Coal and a wind turbine in Hohenheimlen, Germany, on April 11, 2022. Several major economies have made plans in recent months to reduce their reliance on Russian hydrocarbons.
Mia Butcher | Picture Alliance | Getty Images
Global energy investment is on course to jump over 8% in 2022 to reach $2.4 trillion, With a marked increase to coal supply chains, but more funding will be needed to meet climate-related goals, According to the International Energy Agency.
Published on Wednesday, the latest edition of the IEA’s World Energy Investment Report said clean energy investment exceeded $1.4 trillion this year and accounted for “nearly three-quarters of the increase in overall energy investment”.
While the agency welcomed this, it pointed to a large amount of work that lies ahead.
“The annual average growth rate in clean energy investment in the five years following the signing of the Paris Agreement in 2015 was just over 2%,” it said.
From 2020, this rate had increased to 12%. The IEA described it as “far short of what is needed to hit the international climate targets, but nonetheless an important step in the right direction.”
IEA Executive Director, Fatih Birol highlighted the challenges and opportunities facing this planet in view of the current situation.
“We can’t ignore today’s global energy crisis or the climate crisis, but the good news is that we don’t have to choose between them – we can tackle both at the same time,” he said.
Birol said a “massive increase in investment” is “the only sustainable solution” to accelerate the clean energy transition.
“This type of investment is increasing, but we need to increase it very quickly to reduce pressure on consumers from high fossil fuel prices, make our energy systems more secure, and get the world on track to reach our climate goals.” the wanted.”
While the investment was welcomed, a statement accompanying the IEA’s report said growth in clean energy spending was unevenly distributed, with advanced economies and China accounting for the majority.
On top of that, it said some markets are seeing higher prices and concerns related to energy security are prompting “higher investments in fossil fuel supplies, particularly on coal”.
According to the IEA report, about $105 billion was invested in 2021 in what it called the “coal supply chain”. This represents an increase of 10% compared to 2020. It is speculating that the industry will follow a similar path this year as well.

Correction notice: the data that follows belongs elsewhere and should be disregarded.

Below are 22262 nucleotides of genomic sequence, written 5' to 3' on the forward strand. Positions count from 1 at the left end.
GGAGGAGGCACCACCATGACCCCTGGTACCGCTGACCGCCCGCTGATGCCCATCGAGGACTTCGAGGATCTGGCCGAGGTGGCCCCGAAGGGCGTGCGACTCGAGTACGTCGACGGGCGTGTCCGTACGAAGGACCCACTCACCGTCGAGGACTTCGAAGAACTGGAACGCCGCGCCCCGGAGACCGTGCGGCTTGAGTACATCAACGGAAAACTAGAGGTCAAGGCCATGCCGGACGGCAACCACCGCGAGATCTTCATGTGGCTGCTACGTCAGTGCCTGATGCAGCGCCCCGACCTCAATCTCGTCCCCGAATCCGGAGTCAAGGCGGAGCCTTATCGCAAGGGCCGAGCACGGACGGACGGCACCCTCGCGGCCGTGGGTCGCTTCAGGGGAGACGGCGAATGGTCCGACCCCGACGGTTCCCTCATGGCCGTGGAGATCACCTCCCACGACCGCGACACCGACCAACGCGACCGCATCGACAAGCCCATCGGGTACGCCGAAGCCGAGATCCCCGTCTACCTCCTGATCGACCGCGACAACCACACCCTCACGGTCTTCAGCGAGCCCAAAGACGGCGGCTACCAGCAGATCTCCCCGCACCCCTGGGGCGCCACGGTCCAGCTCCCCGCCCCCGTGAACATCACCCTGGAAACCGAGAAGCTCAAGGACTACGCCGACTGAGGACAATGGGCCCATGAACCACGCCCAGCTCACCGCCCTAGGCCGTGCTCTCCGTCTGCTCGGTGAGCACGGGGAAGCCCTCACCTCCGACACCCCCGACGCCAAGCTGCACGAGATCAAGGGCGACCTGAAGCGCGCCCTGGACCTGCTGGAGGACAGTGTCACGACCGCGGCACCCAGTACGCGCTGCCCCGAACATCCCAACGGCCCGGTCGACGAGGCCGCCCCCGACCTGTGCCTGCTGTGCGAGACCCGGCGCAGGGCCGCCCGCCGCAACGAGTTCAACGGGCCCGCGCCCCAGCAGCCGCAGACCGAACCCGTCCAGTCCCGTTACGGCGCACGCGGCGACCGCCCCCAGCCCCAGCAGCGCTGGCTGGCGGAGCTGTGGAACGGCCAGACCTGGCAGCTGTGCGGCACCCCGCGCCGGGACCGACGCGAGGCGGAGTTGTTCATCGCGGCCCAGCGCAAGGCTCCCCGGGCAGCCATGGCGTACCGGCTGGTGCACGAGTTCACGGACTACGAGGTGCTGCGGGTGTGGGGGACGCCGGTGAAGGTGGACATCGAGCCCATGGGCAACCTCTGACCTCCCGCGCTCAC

“Global coal supply investment is expected to grow 10% in 2022 as tight supplies continue to attract new projects,” it said. “At more than USD 80 billion, China and India are projected to make up the bulk of global coal investment in 2022.”
The U.S. Energy Information Administration lists a range of emissions from the combustion of coal. These include carbon dioxide, sulfur dioxide, particulates and nitrogen oxides.
Greenpeace, for its part, has described coal as “the dirtiest, most polluting way of producing energy”.
The IEA’s report comes at a time of rising inflation, a sustained jump in oil and gas prices and geopolitical tensions related to the Russo-Ukraine war.
Those factors have created an extremely challenging environment for businesses, governments and consumers. The energy field is no different.
“Nearly half of the additional $200 billion in capital investment in 2022 is likely to be eaten up by higher costs rather than by bringing in additional energy supply efficiencies or savings,” the IEA said.
It said the cost of solar panels and wind turbines – key technologies for the energy transition – after a period of decline is now “between 10% and 20% since 2020”.
People around the world are also feeling the pinch: Total energy bills for consumers are projected to exceed $10 trillion for the first time in 2022, the IEA report says.
“Higher prices are encouraging some countries to increase fossil fuel investment,” the report said, “as they seek to secure and diversify their sources of supply.”
In recent months several major economies have made plans to reduce their reliance on Russian hydrocarbons, which has led to some challenging conditions.
In Europe, for example, there are fears of a reduction in Russian gas flows and a complete disruption of supply. prompted some governments to consider the withdrawal of coal.
Germany, Italy, Austria and the Netherlands have indicated that coal-fired plants could be used to offset cuts in Russian gas supplies.